She closed the book, placed it on the table, and finally, decided to walk through the door. When she opened the portal of a new book, it was like waking up to a beautiful morning, shrugging off the dark nightmare shadows and mists of sadness. Instantly, the thankless, cloistered, exhausting life to which she was born fell away, like an easily forgettable dream.
She was ever so captivated, so excited, and enthralled by the people, ideas, images, feelings, and adventures those printed words conjured in her mind. She could see now that books had become her escape; captivating chimeras; alluring, evocative drugs to soothe her aching emptiness. She had read about the world long enough.
She looked around her room with fresh eyes. Two windows looked out over a four-acre, weeded field. Each spring, her father clove the dark, rich Missouri earth into their garden. When she was five, she remembered stumbling over the clods of the furrows, carefully taking seeds or kernels of corn from the basket she made by holding out her skirt, and dropping them into the moist recesses of each row. Later, she picked ripe, juicy, deep-red tomatoes, plucked funny, long, light-green, string beans, and tore off rough lower ears of corn with the fluffy, silky hairs on top. Her mother stood, toddlers in tow, waiting for her in the yard, smiling that broad smile that made everything happy.
She turned to her simple bed: two pillows and a gingham bedspread her mother and she made. Against the faded, blue paisley wallpaper hung an illuminated paper cross from Sunday school when she was twelve, and a gold-framed picture of Jesus with a lamb and three little children.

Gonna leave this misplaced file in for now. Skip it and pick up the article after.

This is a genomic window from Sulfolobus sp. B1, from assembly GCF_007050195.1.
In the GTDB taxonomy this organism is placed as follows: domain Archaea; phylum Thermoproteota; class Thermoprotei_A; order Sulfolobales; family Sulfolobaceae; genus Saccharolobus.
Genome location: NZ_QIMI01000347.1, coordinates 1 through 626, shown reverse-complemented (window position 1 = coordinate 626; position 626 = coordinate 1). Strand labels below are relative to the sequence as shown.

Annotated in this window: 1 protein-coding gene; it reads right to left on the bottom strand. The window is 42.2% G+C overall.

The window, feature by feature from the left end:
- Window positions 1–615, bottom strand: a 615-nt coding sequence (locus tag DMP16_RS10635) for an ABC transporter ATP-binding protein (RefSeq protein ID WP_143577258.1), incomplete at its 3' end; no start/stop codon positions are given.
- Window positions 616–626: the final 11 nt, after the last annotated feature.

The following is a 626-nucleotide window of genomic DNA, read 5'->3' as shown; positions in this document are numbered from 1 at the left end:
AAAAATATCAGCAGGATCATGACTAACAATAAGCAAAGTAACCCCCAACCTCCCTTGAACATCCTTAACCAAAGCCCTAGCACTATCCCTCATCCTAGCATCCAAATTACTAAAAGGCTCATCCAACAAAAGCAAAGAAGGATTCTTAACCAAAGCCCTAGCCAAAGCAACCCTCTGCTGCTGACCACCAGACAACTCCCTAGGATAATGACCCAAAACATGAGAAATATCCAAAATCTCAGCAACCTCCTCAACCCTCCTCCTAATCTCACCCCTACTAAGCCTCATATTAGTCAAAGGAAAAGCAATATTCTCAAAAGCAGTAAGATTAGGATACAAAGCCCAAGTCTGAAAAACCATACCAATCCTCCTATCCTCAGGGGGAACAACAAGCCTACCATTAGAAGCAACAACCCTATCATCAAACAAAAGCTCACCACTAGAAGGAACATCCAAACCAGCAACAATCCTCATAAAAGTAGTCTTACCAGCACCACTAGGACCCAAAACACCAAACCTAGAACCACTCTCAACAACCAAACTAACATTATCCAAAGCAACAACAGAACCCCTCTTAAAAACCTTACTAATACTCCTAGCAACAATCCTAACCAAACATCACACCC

She lifted the lid of the large wooden steamer trunk at the foot of her bed, and gazed at her neatly folded clothes, her extra blanket, and her Bible. She ambled slowly, deliberately touching and recounting the six clothes hooks along the wall next to the door, including the one with her best coat.
The tall, wide door to the upstairs hall loomed heavy and old; its thick, aged, wood showed its rough grain through layers of lacquer and paint, coated over, again and again for the fifty years since her father built the house on his father’s farm for his new bride and future family.
The patina and tarnish on the huge brass hinges and the solid brass doorknobs showed where she, her parents, her younger three brothers, and two sisters had opened and closed the creaking, groaning gateway to her life. The large brass key waited deep in the cavernous lock, ready to turn the hidden tumblers, to seal and unseal the haven of privacy she needed and loathed; her fortress prison, her protected penance.
She smiled as she touched the knob. This time, she would march past the door to the empty crypt, no longer haunted by the lost, hungry, inconsolable ghost her mother had become since her father died; she would boldly stride past the signs, reminders, and implements of the past eleven years of caregiving.
This time, she would throw the dark heavy curtains wide and fill the mausoleum with sun. This time, she would walk outside through the wind-riven grass, stroll under the tall, rustling, trees, and run down the sloping meadow to the cold, clear, restless stream just inside the forest.
This time, she would be reincarnated, find her true calling, and discover her life’s purpose. She would find love, explore the vast globe, and create her own destiny. This time …… she would not return.